In this study among 206 employees (103 dyads), we followed the job demands–resources approach of job crafting to investigate whether proactively changing one’s work environment influences employee’s (actor’s) own and colleague’s (partner’s) work engagement. Using social cognitive theory, we hypothesized that employees would imitate each other’s job crafting behaviours, and therefore influence each other’s work engagement. Results showed that the crafting of social and structural job resources and the crafting of challenge job demands was positively related to own work engagement, whereas decreasing hindrance job demands was unrelated to own engagement. As predicted, results showed a reciprocal relationship between dyad members’ job crafting behaviours – each of the actor’s job crafting behaviours was positively related to the partner’s job crafting behaviours. Finally, employee’s job crafting was related to colleague’s work engagement through colleague’s job crafting, suggesting a modelling process.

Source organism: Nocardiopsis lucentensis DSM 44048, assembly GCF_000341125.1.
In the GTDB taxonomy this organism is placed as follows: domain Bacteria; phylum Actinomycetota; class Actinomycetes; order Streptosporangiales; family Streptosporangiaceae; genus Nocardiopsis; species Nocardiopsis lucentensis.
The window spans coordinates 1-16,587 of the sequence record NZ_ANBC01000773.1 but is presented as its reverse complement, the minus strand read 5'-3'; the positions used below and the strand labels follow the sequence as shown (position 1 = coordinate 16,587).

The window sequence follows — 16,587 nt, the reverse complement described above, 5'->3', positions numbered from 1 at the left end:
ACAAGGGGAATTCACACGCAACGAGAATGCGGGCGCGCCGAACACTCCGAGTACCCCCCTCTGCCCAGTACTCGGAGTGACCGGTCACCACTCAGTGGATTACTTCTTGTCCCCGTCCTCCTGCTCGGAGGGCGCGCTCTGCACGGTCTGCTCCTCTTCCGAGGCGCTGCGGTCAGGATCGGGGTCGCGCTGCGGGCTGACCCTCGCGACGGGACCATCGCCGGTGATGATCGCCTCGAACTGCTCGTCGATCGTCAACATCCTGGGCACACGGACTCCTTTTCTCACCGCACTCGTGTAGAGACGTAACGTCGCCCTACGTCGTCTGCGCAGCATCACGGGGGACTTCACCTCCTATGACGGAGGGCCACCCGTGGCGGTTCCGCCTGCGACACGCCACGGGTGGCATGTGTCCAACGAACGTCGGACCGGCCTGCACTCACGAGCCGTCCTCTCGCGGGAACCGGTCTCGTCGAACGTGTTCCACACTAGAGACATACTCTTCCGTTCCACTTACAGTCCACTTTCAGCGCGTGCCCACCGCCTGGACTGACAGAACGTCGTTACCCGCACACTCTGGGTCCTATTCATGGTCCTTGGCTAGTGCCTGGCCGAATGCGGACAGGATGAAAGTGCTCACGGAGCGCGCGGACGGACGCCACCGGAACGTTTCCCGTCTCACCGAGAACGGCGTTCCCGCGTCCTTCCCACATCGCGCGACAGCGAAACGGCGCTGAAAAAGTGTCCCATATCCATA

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Human Relations
Department of Industrial and Organizational Psychology

Bakker, A., Rodríguez-Muñoz, A., & Sanz-Vergel, A. I. (2015). Modelling job crafting behaviours: Implications for work engagement. Human Relations, 69(1), 169–189. doi:10.1177/0018726715581690